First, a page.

Building Homes or Extensions/window

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Question
Hello Bruce--
I'd like to install a 24" round window in a concrete block wall in a house in Florida with a stucco exterior. The house is two storeys, and the window will be on the first floor. There is a continuous concrete tiebeam between the floors, and the top of the window will be about 4 to 6" below the bottom of the tiebeam. Are there any particular engineering concerns to worry about? Does a lintel need to be installed, or is the window small enough that no additional support is required? Are there any special considerations for installation of a round window, as opposed to square or rectangular? Thanks very much for your help!
--Jennifer
PS  I saw that you've answered similar questions in the past, which is why I've requested you specifically.  Thanks!

Answer
Hi Jennifer, I don't think you should have any structural concerns over that small of opening under a concrete tie beam.  The only tough part, short of cutting the block out, is getting something inside the remaining block around the opening to attach the window to.  For a project like this I would use a 4 1/2" grinder with a diamond cutting blade in it to cut the masonry out.  You could use a bigger concrete cut saw but this small of a circle is hard to cut properly with a big bladed saw.  First of all you need to establish what your actual  rough opening size for the window should be.  If you have the window this shouldn't be too difficult.  Simply measure the diameter and add two inches to it.so if the window has a 24" diameter then your rough opening should be 26" diameter or 13" radius.  Using a long concrete drill bit drill a hole through the block wall exactly in the center of where the window will go.  This will give you a radius point inside and outside the wall.  Use this point to draw your circle inside and out.  Then take your grinder and cut through the block inside and out.  At this point you can take a hammer and carefully begin to knock out the masonry.  You may need to use the grinder here and there to cut some of the block out as you do this task.  Once the opening is cut out of the masonry you should have some open block cells you need to fill with concrete.  Get a couple bags of concrete mix and mix up some concrete and stuff it into the open cells around the window opening. By keeping the concrete fairly stiff it shouldn't be too hard to fill inside the block cells.  After this concrete is hard you can take some 1x4 pressure treated wood and cut it into pieces 7 1/2" long (the width of your block) Using 2 1/4" tapcons (concrete screws) attach the 1x4 to the inside of the opening to "buck" it out.after that you can install the window.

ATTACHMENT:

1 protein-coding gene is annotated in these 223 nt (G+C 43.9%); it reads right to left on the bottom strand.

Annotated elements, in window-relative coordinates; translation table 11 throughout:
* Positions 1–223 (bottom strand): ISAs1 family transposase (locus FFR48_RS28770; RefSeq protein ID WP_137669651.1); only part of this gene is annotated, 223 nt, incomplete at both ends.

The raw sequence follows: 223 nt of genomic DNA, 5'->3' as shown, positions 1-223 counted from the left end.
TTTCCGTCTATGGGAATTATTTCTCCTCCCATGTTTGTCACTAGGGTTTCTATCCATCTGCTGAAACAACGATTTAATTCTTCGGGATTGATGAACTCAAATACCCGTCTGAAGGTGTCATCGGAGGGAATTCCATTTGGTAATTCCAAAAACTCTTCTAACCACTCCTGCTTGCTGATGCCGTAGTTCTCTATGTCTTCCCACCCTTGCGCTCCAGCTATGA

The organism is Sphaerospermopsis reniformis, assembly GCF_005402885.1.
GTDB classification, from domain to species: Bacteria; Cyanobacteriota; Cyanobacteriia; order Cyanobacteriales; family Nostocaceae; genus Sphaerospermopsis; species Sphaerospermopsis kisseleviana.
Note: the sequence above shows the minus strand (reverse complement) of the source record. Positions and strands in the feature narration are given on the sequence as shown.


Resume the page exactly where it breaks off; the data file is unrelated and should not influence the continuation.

There are alternate ways to accomplish the same results but the above would be my method.  The only drawback to using the smaller grinder is if there is a concrete filled cell running vertically through the opening if there is a filled cell in the vicinity of the opening you will need to cut through it to remove it and this may require a bigger concrete saw and you may need to cut a piece of rebar inside the filled cell.  I hope this information helps, feel free to write again regarding this or other matters..sincerely Bruce e Johnson..bejohnsonconsulting.com

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Bruce E. Johnson

Expertise

I can answer any construction related question in regards to carpentry, concrete, drywall, masonry, structural elements of any type of building, residential or commercial. Interior or exterior.

Experience

Custom Commercial and residential buildings. Churches, theaters, schools and auditoriums. Most recently I am working with the Catholic Church on several design build committees. I have a website related to scheduling and project supervision. Although my expertise is more related to multimillion dollar commercial, educational and theatrical projects my generous credentials in residential and remodelling construction make me a viable source of information regarding all forms of building questions.

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